The PM is telling us power resides in the ownership of water assets, so we shouldn’t fret about how much muscle Maori can flex

It sounded curiously like something out of a Marxist textbook – the notion that power sits with ownership.  

The relationship between ownership and power – it seems – should be more important to us than the issue of representation in the country’s democratic institutions or the concept of one person, one vote. 

The Prime Minister might try explaining her ideas to the good people of Canterbury, after her government’s MPs enthusiastically voted in support of legislation which ends equality of suffrage in procedures for electing councillors to the Canterbury Regional Council.  All residents will get to vote for the elected councillors (so far, so good), but residents who belong to the Ngai Tahu tribe get two more councillors, appointed by tribal leaders, for reasons that boil down to ancestry.

Labour MP Rino Tirikatene, speaking during the third reading debate, said the Canterbury Regional Council (Ngai Tahu Representation) Amendment Bill was

“… about the evolution of our treaty partnership and representation of Māori, of iwi at the local government level”.

These are ominous words, portending the bill will serve as a model for other Māori tribes in their push for the so-called “Treaty partnership” to be given tangible expression in all forms of government.

Next on the Government’s agenda – aiming for 50 per cent Māori/50 per cent Crown representation – is the government’s plan to have all local authority water assets come under the administration and management of four new structures under the Three Waters programme.

Continue reading “The PM is telling us power resides in the ownership of water assets, so we shouldn’t fret about how much muscle Maori can flex”

Democracy, the Treaty and the coup that is embedding tribal rule into our regulatory and legislative framework

By Muriel Newman

Finally, the mainstream media is reporting that a coup is under way in New Zealand – by the Māori tribal elite.

Admittedly that observation was penned by former Labour Minister and ACT Party leader Richard Prebble in an opinion piece for the Herald – but the newspaper published it and Radio NZ reported it.

The on-line Herald headline read “Three Waters is a coup — an attack on democracy”.

That bold and compelling headline, however, didn’t last. It was changed to remove the words “a coup” and now reads: “Three Waters is an attack on democracy”.

The obvious question is why?

A clue comes from an article written last year by political journalist Andrea Vance, about Jacinda Ardern’s PR machine:

The Government’s iron grip on the control of information has tightened. At every level, the Government manipulates the flow of information.”

She then explained,

“And the prime minister’s office makes sure its audience is captured, starting the week and cementing the agenda with a conference call with political editors.”

So, did a member of the Prime Minister’s Office contact the Herald and ask them to change the headline? Continue reading “Democracy, the Treaty and the coup that is embedding tribal rule into our regulatory and legislative framework”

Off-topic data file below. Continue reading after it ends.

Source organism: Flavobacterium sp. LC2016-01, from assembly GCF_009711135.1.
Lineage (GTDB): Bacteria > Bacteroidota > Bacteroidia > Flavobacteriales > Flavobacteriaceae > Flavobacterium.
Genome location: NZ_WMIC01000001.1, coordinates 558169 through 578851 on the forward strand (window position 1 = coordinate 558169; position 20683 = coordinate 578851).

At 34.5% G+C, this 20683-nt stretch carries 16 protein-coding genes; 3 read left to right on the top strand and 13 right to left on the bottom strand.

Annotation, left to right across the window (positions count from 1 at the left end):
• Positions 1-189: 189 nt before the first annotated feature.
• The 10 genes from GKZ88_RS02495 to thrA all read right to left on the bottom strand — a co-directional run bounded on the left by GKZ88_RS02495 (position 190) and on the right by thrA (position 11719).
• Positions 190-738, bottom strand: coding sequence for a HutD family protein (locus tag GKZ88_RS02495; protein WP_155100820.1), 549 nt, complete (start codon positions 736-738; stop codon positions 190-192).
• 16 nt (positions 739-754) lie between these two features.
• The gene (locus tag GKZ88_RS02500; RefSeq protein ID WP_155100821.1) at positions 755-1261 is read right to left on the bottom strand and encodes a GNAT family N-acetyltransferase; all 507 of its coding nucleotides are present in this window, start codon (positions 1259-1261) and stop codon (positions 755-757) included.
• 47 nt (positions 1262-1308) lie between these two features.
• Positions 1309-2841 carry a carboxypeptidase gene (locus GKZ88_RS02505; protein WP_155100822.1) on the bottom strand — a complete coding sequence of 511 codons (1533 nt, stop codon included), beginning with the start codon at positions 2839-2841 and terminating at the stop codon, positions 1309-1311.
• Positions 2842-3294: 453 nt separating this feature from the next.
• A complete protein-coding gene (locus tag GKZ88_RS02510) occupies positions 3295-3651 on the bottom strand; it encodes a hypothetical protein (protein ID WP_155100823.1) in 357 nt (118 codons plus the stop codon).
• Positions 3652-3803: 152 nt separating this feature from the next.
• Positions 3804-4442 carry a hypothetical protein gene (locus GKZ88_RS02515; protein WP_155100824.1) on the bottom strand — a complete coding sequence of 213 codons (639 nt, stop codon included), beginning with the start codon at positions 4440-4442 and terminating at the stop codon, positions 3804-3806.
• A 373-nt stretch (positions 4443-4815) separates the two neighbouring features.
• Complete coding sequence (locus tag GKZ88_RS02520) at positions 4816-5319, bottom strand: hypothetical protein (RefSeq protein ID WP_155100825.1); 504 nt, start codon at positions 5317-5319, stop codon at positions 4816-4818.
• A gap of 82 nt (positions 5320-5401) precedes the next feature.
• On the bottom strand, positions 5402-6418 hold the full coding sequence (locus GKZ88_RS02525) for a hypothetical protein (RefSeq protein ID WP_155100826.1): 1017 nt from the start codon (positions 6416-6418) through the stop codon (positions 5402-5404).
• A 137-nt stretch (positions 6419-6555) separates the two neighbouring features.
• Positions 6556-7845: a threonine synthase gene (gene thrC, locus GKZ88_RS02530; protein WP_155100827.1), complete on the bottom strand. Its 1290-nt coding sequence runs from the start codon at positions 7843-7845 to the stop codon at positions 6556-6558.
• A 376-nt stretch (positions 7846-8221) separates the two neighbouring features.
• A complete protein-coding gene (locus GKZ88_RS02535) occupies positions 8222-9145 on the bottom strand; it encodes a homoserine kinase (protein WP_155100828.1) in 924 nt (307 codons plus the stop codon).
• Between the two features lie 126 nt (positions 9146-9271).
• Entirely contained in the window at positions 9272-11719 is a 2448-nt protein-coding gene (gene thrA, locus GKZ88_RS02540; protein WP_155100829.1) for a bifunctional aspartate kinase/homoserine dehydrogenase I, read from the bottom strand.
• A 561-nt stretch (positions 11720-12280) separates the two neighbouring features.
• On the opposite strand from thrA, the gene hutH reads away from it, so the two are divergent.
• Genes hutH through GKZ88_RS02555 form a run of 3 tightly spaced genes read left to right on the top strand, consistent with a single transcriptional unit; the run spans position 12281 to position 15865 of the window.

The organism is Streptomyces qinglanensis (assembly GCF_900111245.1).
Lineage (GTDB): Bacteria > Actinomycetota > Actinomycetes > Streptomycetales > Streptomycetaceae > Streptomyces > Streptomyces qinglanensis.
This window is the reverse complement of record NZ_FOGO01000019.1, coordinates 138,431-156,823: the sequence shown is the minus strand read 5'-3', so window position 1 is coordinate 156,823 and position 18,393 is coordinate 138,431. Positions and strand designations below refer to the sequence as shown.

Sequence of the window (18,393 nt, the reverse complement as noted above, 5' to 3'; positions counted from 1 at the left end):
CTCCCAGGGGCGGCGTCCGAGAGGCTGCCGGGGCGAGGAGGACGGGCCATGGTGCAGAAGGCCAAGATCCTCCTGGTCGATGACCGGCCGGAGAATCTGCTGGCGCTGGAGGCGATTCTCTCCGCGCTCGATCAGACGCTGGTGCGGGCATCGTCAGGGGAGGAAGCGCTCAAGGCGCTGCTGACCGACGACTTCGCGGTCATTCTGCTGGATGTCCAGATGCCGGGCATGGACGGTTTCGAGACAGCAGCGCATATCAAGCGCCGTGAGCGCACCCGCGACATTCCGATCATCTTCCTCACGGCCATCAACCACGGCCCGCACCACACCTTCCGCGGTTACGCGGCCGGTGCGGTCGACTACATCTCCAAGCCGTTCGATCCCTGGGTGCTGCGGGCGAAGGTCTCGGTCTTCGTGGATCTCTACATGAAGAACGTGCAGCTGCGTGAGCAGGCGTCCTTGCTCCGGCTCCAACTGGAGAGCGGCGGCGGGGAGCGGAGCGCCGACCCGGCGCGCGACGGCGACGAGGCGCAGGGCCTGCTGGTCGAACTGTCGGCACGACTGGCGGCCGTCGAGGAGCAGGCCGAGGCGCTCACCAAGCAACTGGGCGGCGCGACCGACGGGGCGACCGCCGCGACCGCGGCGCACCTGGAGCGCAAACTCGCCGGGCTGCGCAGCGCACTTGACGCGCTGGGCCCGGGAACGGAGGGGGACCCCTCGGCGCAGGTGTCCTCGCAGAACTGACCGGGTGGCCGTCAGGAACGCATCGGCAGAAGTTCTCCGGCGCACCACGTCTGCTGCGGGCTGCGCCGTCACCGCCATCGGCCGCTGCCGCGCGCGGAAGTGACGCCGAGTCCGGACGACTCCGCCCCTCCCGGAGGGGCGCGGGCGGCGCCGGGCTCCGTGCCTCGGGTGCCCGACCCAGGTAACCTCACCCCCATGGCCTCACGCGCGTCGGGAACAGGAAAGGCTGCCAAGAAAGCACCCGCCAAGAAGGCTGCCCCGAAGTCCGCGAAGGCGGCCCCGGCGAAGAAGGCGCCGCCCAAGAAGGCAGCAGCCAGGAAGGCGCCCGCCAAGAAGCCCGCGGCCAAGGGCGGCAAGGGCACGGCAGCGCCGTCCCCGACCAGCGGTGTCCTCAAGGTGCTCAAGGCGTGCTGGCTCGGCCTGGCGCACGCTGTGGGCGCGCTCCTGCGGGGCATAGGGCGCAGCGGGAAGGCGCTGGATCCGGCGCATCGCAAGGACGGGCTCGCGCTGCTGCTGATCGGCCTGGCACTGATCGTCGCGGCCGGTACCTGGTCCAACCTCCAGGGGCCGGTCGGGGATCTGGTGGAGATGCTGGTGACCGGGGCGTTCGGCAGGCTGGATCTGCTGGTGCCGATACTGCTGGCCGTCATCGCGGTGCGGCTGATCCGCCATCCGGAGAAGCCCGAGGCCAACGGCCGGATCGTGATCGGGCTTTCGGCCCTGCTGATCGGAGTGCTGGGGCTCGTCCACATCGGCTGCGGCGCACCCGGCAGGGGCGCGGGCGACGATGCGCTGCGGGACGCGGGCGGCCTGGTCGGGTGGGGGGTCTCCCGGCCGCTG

Govt gives each council another $350,000 (of our money) to get Three Waters flowing – and win their support for its coup

Buzz from the Beehive

Three Waters reforms – the subject of widespread disquiet around the country – was among the issues tackled by Ministers with new initiatives over the past 24 hours.

So too was the vexed issue of housing.

Hundreds of millions of dollars are being pumped into both problems. Or should that be “challenges”?

Housing Minister Megan Woods announced that not-for-profit groups looking to develop new rental homes for households on lower incomes that stay affordable over the long-term can apply for the first tranche of funding available from the $350 million Affordable Housing Fund announced in Budget 2022.

The first $50 million of this fund is devoted to rental developments for lower-income people who cannot afford a market rent but can’t access public housing, she explained. Continue reading “Govt gives each council another $350,000 (of our money) to get Three Waters flowing – and win their support for its coup”

Ardern dodges questions on Mahuta’s conflicts in Three Waters and is slippery on the role for minister’s sister

By Graham Adams

As meagre information about the appointment of Nanaia Mahuta’s younger sister, Tipa, to a pivotal role in Three Waters is gradually prised out of the government, it is becoming clear the Prime Minister has no intention of letting the public know exactly how that shell game played out.

What we do know is that Tipa’s elder sister transferred her power of appointment as Minister of Local Government to her Cabinet colleague, Kelvin Davis, in February 2021. He appointed Tipa to the chair of Te Puna – the Māori Advisory Group, which advises the new water regulator, Taumata Arowai, in May.

That ministerial power was returned to Nanaia Mahuta in June.

It is a matter of record that Ardern approved the transfer of power before the appointment was made — which is recommended by the Cabinet Manual as one way the Prime Minister can handle conflicts of interest.

However, Ardern is unwilling to say anything more about the transaction.

Describing the response to an Official Information Act (OIA) request seeking further information, Sean Plunket wrote on The Platform: Continue reading “Ardern dodges questions on Mahuta’s conflicts in Three Waters and is slippery on the role for minister’s sister”

$100 billion nationalisation but where are the business media on property rights questions?

The state-subsidised mainstream media have been found wanting in their coverage of Three Waters governance arrangements.   In this post, reproduced from his blog, BARRIE SAUNDERS exposes failings in the business press’s coverage of the nationalisation and property rights issues and their implications…

IF THE GOVERNMENT gets its way, around $100 billion of community-owned three waters assets, will be effectively nationalised. They will be placed in the hands of the most convoluted monopoly structure I have seen, with iwi leaders substantially in the drivers’ seat.